|A few weeks after taking up his appointment as Bank of England governor in 2013, Mark Carney shows off the proposed Jane Austen £10 note|
There are four things worth remarking about this new banknote, due to be issued later this year. The animal fat it contains; the campaign of abuse and threats against the feminist campaigner Caroline Criado-Perez whose persistence persuaded the Bank to put Jane Austen on the back; the airbrushed portrait ...
And lastly, an ill-chosen quotation (too small in the photo) placed under Jane Austen's image: "I declare after all there is no enjoyment like reading!“
Last November I was in Dublin to hear John Mullan, author of What matters in Jane Austen? It was a lecture put on by the Jane Austen Society of Ireland, and half a dozen of us travelled from Cork. Well worth sitting 6 hours on a bus for. Prof Mullan brought up the no enjoyment like reading quotation, and asked the audience if we could guess the controversy it has provoked. We could, of course. As three years had elapsed since the Mark Carney photo opp, and the new note was still not issued, the professor had reason to hope this delay betokened unease about the said quotation, and that the bank was hunting out a replacement.
Sadly, it appears not ... According to a story posted on the Mirror website on 15th February, no enjoyment like reading is still there. Dearie me ...
Prof Mullan even surmised how it came about; convinced that governor Carney had a gofer called Barney, he imagined the following conversation.
“Barney, there's been a bit of a fuss about needing a woman on the back of the new tenner, Jane Austen would do, be a good fellow and find me an image.”
Next day Barney produces the Jane Austen image for the new banknote. “That’s terrific Barney, now we could do with a quotation to go with it.”
“What sort of quotation boss?”
“Oh I dunno, something to do with reading would be good.”
Barney goes googling and comes back with “I declare after all there is no enjoyment like reading!”
“Good Barney, very good, and where does that one come from?”
“Pride and Prejudice boss.”
“Wonderful, my fave, now then, we need a meeting about interest rates, set one up for Friday will you, like a good chap.”
Cue an outcry from all Jane Austen enthusiasts. If you are one, you'll know the rest. If not, you need to understand that these words from Pride and Prejudice are put in the mouth of the ghastly Caroline Bingley, the novel’s least appealing character, not even excepting the villainous Wickham and the atrocious Lady Catherine.
Caroline Bingley is deceitful, she's pretentious, she's a snob, and the worst is, she's the sworn foe of English literature's favourite heroine, Elizabeth Bennet. To cap it all, she has no interest in books, as proved in the scene where in furtherance of her campaign to hook Darcy as a husband, she sidles up to him, purporting to share his interests. Since he is reading a book, she sits next to him and pretends to read one too, which she has only chosen because it's the second volume of his. (At that time, novels were commonly issued in three volumes.)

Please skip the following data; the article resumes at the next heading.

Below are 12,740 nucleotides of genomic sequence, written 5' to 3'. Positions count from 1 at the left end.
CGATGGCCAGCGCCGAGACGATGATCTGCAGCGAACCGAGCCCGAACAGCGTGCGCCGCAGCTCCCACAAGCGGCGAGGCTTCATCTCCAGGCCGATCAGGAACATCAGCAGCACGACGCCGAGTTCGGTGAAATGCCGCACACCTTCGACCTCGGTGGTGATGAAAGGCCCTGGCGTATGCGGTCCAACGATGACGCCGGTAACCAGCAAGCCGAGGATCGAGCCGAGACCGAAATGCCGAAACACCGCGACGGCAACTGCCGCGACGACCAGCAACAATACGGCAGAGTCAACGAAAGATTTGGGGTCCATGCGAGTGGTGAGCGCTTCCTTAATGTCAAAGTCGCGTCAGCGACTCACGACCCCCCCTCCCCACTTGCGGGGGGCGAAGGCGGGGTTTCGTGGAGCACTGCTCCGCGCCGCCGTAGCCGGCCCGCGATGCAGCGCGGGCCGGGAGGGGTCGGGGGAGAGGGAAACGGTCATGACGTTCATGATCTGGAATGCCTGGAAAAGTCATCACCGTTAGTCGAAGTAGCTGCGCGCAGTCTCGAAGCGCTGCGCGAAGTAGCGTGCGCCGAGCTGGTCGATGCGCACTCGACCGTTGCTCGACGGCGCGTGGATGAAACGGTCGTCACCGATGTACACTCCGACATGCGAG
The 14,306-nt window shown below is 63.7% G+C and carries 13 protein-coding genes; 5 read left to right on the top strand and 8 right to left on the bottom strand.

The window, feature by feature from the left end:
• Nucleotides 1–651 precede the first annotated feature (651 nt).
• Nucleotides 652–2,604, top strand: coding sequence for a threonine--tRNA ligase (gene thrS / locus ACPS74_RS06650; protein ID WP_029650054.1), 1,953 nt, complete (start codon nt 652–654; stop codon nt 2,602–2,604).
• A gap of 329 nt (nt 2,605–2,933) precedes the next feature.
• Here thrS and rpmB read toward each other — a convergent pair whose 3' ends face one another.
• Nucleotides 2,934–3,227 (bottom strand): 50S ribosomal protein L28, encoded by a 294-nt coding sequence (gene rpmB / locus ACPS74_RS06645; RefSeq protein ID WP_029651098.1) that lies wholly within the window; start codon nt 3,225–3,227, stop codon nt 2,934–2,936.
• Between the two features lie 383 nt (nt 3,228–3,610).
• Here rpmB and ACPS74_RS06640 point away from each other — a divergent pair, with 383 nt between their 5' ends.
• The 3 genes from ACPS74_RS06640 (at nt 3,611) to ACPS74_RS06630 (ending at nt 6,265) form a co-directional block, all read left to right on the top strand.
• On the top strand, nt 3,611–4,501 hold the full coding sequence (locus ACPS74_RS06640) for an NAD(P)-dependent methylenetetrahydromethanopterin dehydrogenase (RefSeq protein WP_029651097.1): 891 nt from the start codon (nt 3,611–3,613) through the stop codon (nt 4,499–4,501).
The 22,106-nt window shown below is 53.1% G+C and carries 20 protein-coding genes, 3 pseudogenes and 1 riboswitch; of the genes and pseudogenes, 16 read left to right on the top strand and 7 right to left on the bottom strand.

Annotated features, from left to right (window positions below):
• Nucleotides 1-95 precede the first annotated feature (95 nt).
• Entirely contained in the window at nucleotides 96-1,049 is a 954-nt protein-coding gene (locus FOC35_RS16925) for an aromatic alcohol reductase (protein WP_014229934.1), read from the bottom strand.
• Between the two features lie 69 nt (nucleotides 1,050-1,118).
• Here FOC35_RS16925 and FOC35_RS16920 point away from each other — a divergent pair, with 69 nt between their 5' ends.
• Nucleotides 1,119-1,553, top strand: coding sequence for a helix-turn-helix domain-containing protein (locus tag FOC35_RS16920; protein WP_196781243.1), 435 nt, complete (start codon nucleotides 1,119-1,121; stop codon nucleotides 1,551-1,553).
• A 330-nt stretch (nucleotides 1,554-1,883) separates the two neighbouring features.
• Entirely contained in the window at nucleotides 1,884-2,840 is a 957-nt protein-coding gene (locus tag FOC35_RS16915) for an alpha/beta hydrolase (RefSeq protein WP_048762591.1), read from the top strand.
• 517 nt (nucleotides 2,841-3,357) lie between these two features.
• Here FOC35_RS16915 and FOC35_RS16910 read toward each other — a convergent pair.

Here's this scene in full:-
Miss Bingley's attention was quite as much engaged in watching Mr. Darcy's progress through his book, as in reading her own; and she was perpetually either making some inquiry, or looking at his page. She could not win him, however, to any conversation; he merely answered her question, and read on. At length, quite exhausted by the attempt to be amused with her own book, which she had only chosen because it was the second volume of his, she gave a great yawn and said, "How pleasant it is to spend an evening in this way! I declare after all there is no enjoyment like reading! How much sooner one tires of anything than of a book! When I have a house of my own, I shall be miserable if I have not an excellent library."
No one made any reply. She then yawned again, threw aside her book, and cast her eyes round the room in quest of some amusement …
Now of course all Jane Austen’s heroines are at odds with Caroline Bingley in this respect, that they are great readers. (Save one. Emma knows she should read, and even makes reading lists, but never quite gets round to it.) Catherine Morland in Northanger Abbey actually reads too much, makes a fool of herself by imagining she’s living out the plot of a gothic novel. Anne Elliott in Persuasion in a crucial scene is overheard by the hero Captain Wentworth discussing books, leading to the happy denouement. In Sense and Sensibility, Elinor and Marianne are fond of reading, and a shallow character called Lady Middleton fancies them satirical as a consequence. Fanny Price reads about the McCartney expedition to China, and Lizzy Bennett is disparaged by her antagonist Caroline Bingley as "a great reader".
Please Governor Carney, choose one of these! Not Caroline Bingley! Tell me it's fake news!
Note: the Pride and Prejudice extract is from ch 11. More Jane Austen extracts about reading, including those mentioned above, on a separate page if you want them. In the last extract on that page I've suggested a possible alternative quote for the new £10 note - see if you agree. And a final point, we must beware of being too up ourselves over this one, as Jane Austen wouldn't have said … "for she had a lively, playful disposition, which delighted in any thing ridiculous." (P&P ch 3)